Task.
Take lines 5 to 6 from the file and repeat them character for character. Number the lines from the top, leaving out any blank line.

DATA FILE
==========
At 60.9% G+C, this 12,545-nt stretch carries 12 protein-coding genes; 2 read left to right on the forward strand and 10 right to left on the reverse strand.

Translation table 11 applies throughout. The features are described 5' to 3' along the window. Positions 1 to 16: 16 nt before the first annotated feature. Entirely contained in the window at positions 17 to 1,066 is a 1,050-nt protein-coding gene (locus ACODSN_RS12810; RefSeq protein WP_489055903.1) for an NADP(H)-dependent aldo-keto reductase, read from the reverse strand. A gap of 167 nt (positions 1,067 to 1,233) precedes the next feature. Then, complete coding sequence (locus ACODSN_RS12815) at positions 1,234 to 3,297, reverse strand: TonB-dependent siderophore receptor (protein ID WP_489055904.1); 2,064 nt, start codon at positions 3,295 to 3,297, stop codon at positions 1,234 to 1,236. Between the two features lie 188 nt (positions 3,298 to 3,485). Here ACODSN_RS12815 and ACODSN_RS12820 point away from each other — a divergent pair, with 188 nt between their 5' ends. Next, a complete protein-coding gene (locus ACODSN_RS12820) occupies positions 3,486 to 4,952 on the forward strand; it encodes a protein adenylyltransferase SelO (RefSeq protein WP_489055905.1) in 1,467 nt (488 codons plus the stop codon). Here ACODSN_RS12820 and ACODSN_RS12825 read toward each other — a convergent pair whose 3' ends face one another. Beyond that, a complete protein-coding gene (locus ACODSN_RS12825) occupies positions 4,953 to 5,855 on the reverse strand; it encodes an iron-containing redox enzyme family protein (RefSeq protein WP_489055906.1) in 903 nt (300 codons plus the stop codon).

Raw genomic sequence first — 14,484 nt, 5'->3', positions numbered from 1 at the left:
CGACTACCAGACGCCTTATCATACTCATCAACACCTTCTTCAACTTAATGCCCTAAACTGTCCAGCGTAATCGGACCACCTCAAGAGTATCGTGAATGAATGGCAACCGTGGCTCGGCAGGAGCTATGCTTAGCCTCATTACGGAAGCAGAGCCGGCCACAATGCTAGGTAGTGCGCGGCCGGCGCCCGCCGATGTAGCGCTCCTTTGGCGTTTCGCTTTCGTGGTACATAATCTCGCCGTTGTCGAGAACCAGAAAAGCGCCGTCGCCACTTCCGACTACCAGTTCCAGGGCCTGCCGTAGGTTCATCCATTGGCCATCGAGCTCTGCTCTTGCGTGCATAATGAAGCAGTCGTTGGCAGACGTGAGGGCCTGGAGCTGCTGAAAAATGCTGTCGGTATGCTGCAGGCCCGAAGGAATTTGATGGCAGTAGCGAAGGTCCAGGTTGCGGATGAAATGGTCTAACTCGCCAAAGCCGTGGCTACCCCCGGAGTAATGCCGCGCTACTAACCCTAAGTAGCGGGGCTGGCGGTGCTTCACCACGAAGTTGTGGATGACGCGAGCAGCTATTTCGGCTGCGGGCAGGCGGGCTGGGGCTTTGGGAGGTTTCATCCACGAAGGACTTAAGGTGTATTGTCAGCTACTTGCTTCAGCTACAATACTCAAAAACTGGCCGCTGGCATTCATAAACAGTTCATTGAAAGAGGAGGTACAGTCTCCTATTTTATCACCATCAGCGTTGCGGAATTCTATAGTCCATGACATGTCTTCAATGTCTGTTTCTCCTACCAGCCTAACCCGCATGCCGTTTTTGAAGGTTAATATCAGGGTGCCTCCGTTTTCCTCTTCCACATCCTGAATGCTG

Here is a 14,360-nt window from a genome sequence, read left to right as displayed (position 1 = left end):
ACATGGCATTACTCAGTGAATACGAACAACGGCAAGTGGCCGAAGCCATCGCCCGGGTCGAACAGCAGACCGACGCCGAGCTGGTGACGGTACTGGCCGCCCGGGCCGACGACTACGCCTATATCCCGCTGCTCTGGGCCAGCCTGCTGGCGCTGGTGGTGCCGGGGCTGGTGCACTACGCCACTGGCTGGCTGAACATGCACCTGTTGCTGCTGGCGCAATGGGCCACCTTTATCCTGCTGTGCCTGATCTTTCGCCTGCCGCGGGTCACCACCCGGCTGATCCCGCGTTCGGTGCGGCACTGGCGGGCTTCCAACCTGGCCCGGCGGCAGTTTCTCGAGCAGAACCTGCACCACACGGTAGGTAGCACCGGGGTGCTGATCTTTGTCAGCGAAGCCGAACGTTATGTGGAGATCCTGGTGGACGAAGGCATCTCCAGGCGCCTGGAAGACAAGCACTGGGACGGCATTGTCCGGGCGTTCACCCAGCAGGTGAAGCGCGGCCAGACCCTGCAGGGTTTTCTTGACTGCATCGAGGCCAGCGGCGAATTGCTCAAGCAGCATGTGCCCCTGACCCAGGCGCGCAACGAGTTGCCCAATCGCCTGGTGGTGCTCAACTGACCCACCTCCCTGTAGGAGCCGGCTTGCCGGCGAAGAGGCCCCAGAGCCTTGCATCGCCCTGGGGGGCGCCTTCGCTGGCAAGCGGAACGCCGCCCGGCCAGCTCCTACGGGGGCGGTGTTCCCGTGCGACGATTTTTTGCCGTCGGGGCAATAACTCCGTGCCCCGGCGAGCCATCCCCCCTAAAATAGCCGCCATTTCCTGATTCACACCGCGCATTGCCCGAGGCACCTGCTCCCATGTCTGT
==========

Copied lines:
Here is a 14,360-nt window from a genome sequence, read left to right as displayed (position 1 = left end):
ACATGGCATTACTCAGTGAATACGAACAACGGCAAGTGGCCGAAGCCATCGCCCGGGTCGAACAGCAGACCGACGCCGAGCTGGTGACGGTACTGGCCGCCCGGGCCGACGACTACGCCTATATCCCGCTGCTCTGGGCCAGCCTGCTGGCGCTGGTGGTGCCGGGGCTGGTGCACTACGCCACTGGCTGGCTGAACATGCACCTGTTGCTGCTGGCGCAATGGGCCACCTTTATCCTGCTGTGCCTGATCTTTCGCCTGCCGCGGGTCACCACCCGGCTGATCCCGCGTTCGGTGCGGCACTGGCGGGCTTCCAACCTGGCCCGGCGGCAGTTTCTCGAGCAGAACCTGCACCACACGGTAGGTAGCACCGGGGTGCTGATCTTTGTCAGCGAAGCCGAACGTTATGTGGAGATCCTGGTGGACGAAGGCATCTCCAGGCGCCTGGAAGACAAGCACTGGGACGGCATTGTCCGGGCGTTCACCCAGCAGGTGAAGCGCGGCCAGACCCTGCAGGGTTTTCTTGACTGCATCGAGGCCAGCGGCGAATTGCTCAAGCAGCATGTGCCCCTGACCCAGGCGCGCAACGAGTTGCCCAATCGCCTGGTGGTGCTCAACTGACCCACCTCCCTGTAGGAGCCGGCTTGCCGGCGAAGAGGCCCCAGAGCCTTGCATCGCCCTGGGGGGCGCCTTCGCTGGCAAGCGGAACGCCGCCCGGCCAGCTCCTACGGGGGCGGTGTTCCCGTGCGACGATTTTTTGCCGTCGGGGCAATAACTCCGTGCCCCGGCGAGCCATCCCCCCTAAAATAGCCGCCATTTCCTGATTCACACCGCGCATTGCCCGAGGCACCTGCTCCCATGTCTGT